169 posts in 1694 days


#7 posted 10-23-2019 05:06 AM



Are you saying the scratches are in the wood or the finish? If they are in the wood, I don t think that there is any point trying to protect the finish. You have to basically sand all the way down to the wood anyway. If in the finish, I would try using a wax and steel wool or 3M sanding pads. I ve never tried it with Waterlox but I frequently wet sand with Howards Feed and Wax. Of course if you are planning to put on another coat of the finish afterwards, the wax is probably not a good idea.

- Lazyman

The scratches are in the previous coats- not the wood itself.

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OSU55

2437 posts in 2525 days


#8 posted 10-23-2019 12:01 PM

Since they are only in the finish wet sand with 400 – 600 gr by hand. I’d use ms, you could sand thru and water could mess things up. Dont have to get the scratches out completely, the next coat will fill some, depends on your application method. The more left on the surface the more it will fill scratches.

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BalsaWood

169 posts in 1694 days


#9 posted 10-23-2019 11:43 PM



Since they are only in the finish wet sand with 400 – 600 gr by hand. I’d use ms, you could sand thru and water could mess things up. Dont have to get the scratches out completely, the next coat will fill some, depends on your application method. The more left on the surface the more it will fill scratches.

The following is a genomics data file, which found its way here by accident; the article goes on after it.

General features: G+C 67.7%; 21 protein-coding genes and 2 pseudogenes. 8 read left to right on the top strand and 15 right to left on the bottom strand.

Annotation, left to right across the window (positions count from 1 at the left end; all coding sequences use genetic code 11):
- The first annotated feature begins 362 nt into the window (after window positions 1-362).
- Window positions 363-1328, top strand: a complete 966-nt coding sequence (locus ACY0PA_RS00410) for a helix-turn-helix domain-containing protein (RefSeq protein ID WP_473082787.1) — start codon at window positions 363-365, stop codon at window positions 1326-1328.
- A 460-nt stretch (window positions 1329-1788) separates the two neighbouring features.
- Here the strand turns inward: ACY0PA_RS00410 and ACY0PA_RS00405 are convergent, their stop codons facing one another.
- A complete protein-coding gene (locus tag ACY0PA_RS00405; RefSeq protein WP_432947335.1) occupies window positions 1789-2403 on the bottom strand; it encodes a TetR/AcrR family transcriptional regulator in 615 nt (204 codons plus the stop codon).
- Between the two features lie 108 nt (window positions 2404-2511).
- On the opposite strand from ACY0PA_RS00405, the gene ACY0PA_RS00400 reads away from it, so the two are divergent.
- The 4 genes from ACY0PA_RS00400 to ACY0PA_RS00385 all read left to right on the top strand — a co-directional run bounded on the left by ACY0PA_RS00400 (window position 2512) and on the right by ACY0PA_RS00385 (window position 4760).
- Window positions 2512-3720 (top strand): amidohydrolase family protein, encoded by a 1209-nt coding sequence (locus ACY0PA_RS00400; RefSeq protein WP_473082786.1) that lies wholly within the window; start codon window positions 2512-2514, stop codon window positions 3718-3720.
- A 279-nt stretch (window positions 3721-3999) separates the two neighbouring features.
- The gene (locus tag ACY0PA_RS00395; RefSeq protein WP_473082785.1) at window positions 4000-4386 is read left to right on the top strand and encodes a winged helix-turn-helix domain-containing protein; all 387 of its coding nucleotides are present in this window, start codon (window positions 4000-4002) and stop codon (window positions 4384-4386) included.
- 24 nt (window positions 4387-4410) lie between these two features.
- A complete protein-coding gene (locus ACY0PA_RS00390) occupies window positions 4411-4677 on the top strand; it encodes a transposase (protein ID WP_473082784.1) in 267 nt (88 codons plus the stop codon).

- OSU55

If I sand it really smooth, will the varnish have adhesion issues?

View Fred Hargis's profile

Fred Hargis

5799 posts in 3029 days


#10 posted 10-24-2019 10:34 AM

If it’s Waterlox Original, it’s has very good adhesion and you shouldn’t have a problem. It’s the urethane products that normally require a little scuff to give the surface some tooth.

-- Our village hasn't lost it's idiot, he was elected to congress.

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OSU55

2437 posts in 2525 days


#11 posted 10-24-2019 02:31 PM

400 to 600 will provide plenty of adhesion for a urethane.

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davezedlee

37 posts in 1360 days


#12 posted 10-24-2019 05:42 PM

the thing is, how will you know if you got down far enough to remove the scratches?

having tried exactly this, and missing “only a couple”, i ended up using liquid stripper and starting over

you’ll probably end up doing the same….

what’s the harm in trying?

the wasted time, effort, and materials lost chasing a short cut to an obvious solution, plus the experience of knowing what to do “next time”

YMMV

View TEK73's profile

TEK73

246 posts in 242 days


#13 posted 10-24-2019 05:56 PM

It seems a bit over the top using wet sanding and 400-600 grid.
Why not just go 180 or something in that range, dry sanding?
I would expect that the next coat would fix aby minor scratched from the sand-paper?
Much faster…

-- It’s good to have an end to journey toward; but it is the journey that matters, in the end. - Ursula K. LeGuin